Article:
10 films about the 1964 coup and the civil and military dictatorship in Brazil

Bemmais Brasilia

Originally published on March 31, 2020.

On March 31, 1964, Brazil entered one of the darkest times in its long history: shortly after deposing President Joao Goulart, who threatened to kill him before returning from his trip to China, the military Unconstitutionally seized power and abandoned the coup that would last 21 years (ie until 1985).

In the midst of these two decades, in fact, the period of greatest repression will come, with Costa de Silva, the second military man in the presidency, providing the AI-5 and ordering Congress to shut down. and repression and torture against opponents of the government (in this case, anyone who dared to condemn those in power). The result could not have been different: thousands of people were arrested and murdered, and reports of these murders would emerge years later (and are still being investigated today).

However, during the dictatorship, many artists took a stand against the government and did everything possible to criticize it, be it through music, literature or cinema. From Caetano Veloso to Glaubert Rocha, these prolific names inspired a generation to rebel against censorship and, to this day, they are the basis of feature films, novels and series of the time.

For this reason, Cinepop has expanded to ten films about the civil-military system that began in the 1960s, spanned several decades, and helped dismantle the current denial about this turbulent time.

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Management: Glauber Rocha

In the fictional country of El Dorado, journalist Paulo Martins finds himself at the center of a struggle for power, giving up his life as a writer so that the politician can live with his girlfriend in Elcreme. However, in the face of extreme injustice, he eventually decided to engage in armed struggle.

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For the Brazilian Front (1982)

Director: Roberto Fariaso

In the 1970s, at a time of pioneering years and the economic miracle of civil and military dictatorships, the country was divided into two parts: on the one hand, the public was delighted with the Brazilian football team during the World Cup. World, now headquartered in Mexico; Activists and terrorists, on the other hand, are tortured by agents of official repression – including Gofro Godoy da Fonseca, who is arrested and tortured after being taken to a left-wing guerilla.

What is this man? (1997)

Director: Bruno Barreto

Journalist Fernando and his friend Caesar embarked on an armed struggle against military dictatorships after the implementation of AI-5 in the late 1960s. The two join a left-wing guerrilla group and, in one of the radical group’s actions, Caesar is wounded and captured by the military. Fernando plans to kidnap Charles Burke Elbrik, the US ambassador to Brazil, to negotiate the release of Caesar and the other prisoners.

Director: Camilo Tavares

Secret documents and original recordings from that time show the influence of the US government in the 1964 Brazilian coup. The film itself highlights the involvement of the CIA and the White House. Military action that gave impetus to the dictatorship.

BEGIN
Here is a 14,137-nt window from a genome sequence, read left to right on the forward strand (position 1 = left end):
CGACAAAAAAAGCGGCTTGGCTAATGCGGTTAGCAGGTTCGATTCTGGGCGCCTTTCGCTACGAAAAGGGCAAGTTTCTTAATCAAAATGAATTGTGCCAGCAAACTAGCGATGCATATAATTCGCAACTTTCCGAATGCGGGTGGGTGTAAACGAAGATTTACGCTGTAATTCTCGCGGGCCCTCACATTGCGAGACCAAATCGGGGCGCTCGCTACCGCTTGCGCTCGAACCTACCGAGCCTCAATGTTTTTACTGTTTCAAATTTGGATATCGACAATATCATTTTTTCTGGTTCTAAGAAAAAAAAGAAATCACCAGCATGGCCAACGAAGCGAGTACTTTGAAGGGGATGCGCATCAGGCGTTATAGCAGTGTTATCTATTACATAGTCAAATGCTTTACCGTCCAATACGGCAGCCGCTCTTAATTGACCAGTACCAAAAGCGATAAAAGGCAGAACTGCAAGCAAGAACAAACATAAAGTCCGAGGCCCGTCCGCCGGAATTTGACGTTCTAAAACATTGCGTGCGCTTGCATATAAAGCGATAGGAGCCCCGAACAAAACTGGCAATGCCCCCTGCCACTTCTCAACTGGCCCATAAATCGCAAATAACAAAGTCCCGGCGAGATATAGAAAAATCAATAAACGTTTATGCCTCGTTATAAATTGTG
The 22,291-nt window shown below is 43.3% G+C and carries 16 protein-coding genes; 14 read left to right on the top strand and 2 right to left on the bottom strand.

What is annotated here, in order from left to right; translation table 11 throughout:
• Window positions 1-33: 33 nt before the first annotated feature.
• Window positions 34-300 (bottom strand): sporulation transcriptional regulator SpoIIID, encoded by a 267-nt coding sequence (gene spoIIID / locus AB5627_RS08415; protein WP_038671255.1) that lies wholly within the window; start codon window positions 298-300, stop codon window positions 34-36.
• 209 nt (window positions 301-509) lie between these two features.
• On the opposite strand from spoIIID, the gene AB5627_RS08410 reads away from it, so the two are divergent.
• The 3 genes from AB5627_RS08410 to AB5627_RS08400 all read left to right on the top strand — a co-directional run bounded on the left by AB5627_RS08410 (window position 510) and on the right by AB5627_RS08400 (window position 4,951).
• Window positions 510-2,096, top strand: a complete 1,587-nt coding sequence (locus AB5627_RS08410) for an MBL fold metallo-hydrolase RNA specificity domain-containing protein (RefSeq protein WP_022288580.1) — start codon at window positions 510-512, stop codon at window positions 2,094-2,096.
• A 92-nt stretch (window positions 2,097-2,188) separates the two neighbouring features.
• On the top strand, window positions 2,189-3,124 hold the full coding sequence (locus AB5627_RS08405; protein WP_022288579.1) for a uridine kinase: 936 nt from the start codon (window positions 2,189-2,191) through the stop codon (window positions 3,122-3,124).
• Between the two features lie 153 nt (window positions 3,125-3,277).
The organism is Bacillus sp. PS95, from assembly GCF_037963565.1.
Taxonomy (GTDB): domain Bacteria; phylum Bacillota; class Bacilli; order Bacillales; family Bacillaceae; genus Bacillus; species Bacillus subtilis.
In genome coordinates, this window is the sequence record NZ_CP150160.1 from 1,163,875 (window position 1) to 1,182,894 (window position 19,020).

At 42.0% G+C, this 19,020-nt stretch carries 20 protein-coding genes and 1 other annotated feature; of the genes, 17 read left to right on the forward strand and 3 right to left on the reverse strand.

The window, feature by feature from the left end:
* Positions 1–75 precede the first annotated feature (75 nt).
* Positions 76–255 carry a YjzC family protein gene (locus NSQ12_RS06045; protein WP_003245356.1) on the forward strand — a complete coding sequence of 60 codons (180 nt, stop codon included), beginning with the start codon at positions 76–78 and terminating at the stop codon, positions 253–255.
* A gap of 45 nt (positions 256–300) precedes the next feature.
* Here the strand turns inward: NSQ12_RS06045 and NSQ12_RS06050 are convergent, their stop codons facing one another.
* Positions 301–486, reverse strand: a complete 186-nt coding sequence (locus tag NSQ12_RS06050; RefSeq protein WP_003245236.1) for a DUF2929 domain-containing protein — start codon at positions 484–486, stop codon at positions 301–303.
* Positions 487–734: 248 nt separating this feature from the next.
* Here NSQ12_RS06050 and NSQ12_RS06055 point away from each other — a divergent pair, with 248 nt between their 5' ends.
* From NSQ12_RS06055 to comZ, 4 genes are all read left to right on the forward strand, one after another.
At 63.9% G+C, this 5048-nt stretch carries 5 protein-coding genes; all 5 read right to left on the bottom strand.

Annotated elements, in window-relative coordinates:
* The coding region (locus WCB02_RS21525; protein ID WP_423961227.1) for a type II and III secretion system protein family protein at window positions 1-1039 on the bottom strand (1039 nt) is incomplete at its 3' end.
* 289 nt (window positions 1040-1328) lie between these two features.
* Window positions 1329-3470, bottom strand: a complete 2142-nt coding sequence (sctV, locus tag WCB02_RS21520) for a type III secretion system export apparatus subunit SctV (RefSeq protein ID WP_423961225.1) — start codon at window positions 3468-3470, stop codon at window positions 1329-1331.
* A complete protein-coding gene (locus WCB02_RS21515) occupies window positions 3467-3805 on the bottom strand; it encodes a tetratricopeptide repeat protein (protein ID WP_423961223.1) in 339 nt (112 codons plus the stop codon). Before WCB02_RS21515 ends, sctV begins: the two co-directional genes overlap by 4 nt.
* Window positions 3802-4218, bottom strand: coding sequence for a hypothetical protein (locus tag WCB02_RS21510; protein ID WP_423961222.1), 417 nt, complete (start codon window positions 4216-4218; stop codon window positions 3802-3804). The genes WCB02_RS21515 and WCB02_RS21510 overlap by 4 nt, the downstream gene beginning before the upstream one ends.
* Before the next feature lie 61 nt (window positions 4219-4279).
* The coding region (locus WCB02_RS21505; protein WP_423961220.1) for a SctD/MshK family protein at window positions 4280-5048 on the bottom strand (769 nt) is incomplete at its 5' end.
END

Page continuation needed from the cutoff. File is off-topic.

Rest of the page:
Board of Directors: Bellisario Francas

Between 1972 and 1975, the Brazilian army sent thousands of soldiers to destroy Guerrilla do Araguaia in the Amazon jungle. Forty years later, soldiers participating in the conflict reported the horrors of the torture they were subjected to: the treatment of guerrillas and soldiers is almost imperceptible.

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The Good Borget (1979)

https://www.youtube.com/watch?v=jTZy25bv9qc

Direction: Oswaldo Caldera

To help the revolutionary struggle, a bank employee, risking his life, decides to embezzle a large sum of money from the bank he works for.

Director: Paolo Cesar Sarcini

A 1964 military coup in Brazil drags a young journalist into an existential void. Faced with love and political disappointments, he finds himself with no prospects for life.

Director: Silvio Tenderler

The film traces the political trajectory of Joo Goulart, the 24th President of Brazil, who was overthrown by a military coup in the early hours of April 1, 1964.

Direction: Lucia Muradi

Murad, who was tortured during a military dictatorship, tells the story of some Brazilian women who took up arms against the military regime. There are a series of testimonies by the guerrillas and scenes from the daily lives of these women who rediscovered different meanings of life, each in their own way.

Direction: Sergio Resende

The true story of a captain during the military dictatorship in Brazil, who abandoned the armed forces and joined left-wing guerrilla groups, to become one of its most outstanding leaders.

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About the author: Will Smith

Will covers public and private tech markets from New York. He was previously a Knight-Bagehot Fellow in Economics and Business Journalism at Columbia University, and prior to that was a reporter at the Los Angeles Business Journal. He has received a Journalist of the Year award from the L.A. Press Club and an investigative reporting award from the Society of American Business Editors and Writers.

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